It may be useless but it's not harmless - Diane Wagner

My mother-in-law died of appendicitis.

Actually, I think it was peritonitis that stemmed from the rupture, but the end result was the same. Over the past year, three people I care about have been hospitalized for ruptured appendixes. Two recovered, but it took them a week or more.

And, as things happen, after my mother-in-law's death we heard that the father of a friend's friend also died of appendicitis. In his case, it was a misdiagnosis because, after all, who really expects so much trouble from an obsolete organ only 3 – inches long?

Life-expectancy has risen phenomenally over the years for people with complicated physical malfunctions such as cancer, diabetes and heart disease. Smallpox has been virtually eliminated, polio is no longer a threat and tuberculosis is something that gets more print in history books than in medical journals.

We tend to lump appendicitis in the same antique category as rickets or scarlet fever – rare, and usually a snap to cure. Who really pays attention to such an insignificant thing? Who distributes fliers or prints posters warning people of the seven warning signs of appendicitis?

Well, here's a batch culled from the WebMD and Merck.com Web sites:

* A dull pain near the belly button that turns sharper as it moves to the lower right abdomen.

* Loss of appetite, nausea or vomiting.

* Constipation, diarrhea or inability to pass gas.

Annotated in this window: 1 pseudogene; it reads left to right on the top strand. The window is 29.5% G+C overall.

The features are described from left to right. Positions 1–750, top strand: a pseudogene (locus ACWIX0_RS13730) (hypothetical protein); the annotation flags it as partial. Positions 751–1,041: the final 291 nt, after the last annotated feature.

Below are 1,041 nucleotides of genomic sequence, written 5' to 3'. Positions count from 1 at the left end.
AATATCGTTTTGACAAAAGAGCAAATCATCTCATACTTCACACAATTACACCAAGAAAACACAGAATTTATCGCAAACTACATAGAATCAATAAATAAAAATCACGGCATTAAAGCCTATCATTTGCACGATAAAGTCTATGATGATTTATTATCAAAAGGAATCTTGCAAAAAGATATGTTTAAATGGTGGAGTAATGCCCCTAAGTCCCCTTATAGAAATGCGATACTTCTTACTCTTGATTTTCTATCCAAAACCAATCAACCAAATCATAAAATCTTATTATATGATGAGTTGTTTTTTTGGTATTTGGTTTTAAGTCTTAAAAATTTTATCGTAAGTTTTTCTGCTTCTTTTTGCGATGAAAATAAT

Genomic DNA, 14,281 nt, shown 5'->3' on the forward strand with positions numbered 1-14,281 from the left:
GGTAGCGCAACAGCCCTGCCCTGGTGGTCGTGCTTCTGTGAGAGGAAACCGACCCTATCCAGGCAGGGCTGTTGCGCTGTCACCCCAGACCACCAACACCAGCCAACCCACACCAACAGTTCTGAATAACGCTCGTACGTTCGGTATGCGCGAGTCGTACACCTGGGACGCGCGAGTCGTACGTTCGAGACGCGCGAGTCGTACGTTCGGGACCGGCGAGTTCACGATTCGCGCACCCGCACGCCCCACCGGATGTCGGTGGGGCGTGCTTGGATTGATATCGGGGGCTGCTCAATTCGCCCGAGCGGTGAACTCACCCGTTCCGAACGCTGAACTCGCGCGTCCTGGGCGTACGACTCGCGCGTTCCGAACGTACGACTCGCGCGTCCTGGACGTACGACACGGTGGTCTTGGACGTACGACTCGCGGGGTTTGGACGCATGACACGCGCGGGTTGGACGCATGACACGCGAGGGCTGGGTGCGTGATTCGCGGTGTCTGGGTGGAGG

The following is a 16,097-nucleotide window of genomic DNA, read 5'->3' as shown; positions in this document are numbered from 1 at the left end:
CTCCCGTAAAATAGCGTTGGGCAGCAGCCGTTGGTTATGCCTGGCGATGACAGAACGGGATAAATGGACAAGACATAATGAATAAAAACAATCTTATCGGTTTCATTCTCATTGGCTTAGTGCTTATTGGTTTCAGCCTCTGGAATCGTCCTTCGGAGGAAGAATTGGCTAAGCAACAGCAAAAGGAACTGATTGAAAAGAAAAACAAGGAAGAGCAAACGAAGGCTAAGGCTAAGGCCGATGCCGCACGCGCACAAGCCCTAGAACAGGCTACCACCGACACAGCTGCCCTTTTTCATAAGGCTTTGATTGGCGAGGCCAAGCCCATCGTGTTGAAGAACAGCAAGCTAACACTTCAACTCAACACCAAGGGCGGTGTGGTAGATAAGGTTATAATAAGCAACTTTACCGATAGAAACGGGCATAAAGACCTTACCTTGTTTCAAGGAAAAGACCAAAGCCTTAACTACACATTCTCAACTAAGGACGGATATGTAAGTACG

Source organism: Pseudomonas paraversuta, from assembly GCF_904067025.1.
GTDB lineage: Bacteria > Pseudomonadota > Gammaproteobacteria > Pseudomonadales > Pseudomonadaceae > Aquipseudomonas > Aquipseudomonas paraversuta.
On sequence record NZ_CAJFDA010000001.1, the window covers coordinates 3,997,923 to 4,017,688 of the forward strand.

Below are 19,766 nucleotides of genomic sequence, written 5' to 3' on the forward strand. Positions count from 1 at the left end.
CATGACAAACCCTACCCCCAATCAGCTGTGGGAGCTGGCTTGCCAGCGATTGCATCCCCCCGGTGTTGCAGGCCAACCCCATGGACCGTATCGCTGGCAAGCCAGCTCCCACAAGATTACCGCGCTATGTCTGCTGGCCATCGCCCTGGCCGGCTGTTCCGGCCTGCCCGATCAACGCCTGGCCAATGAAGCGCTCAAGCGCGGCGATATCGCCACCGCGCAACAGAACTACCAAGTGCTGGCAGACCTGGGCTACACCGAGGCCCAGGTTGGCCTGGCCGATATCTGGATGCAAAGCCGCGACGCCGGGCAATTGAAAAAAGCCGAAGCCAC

* Tender or swollen abdomen.

* Low-grade fever.

It's easy to see how acute appendicitis can turn dangerous: People ignore the symptoms, assuming they're caused by something more benign like the flu or bad food. Some, like my hard-working and self-sufficient mother-in-law, keep right on mowing the grass, weeding the tomatoes and scrubbing the kitchen floor.

By the time the pain becomes unbearable, the situation is serious.

About one in every 500 people will get appendicitis this year and, caught early, it's a simple matter for a doctor to remove the offending organ and flush the troubles away. The idea is to have immediate surgery. That's the cure.

The odds of survival dip a bit, however, when sufferers wait until the appendix ruptures and leaks infection into the abdominal cavity. And it hurts a lot more.

These days the recovery rate for appendicitis is 97 percent, so I don't mean to scare anyone. I just want to sound an alert about a potential danger that is not threatening enough to spark any heavy publicity.

The good news is that appendicitis is very rarely fatal. The bad news is that some people still die.

Diane Wagner covers county government for the Daily Herald. She can be reached at (770) 957-9161 or dwagner@henryherald.com.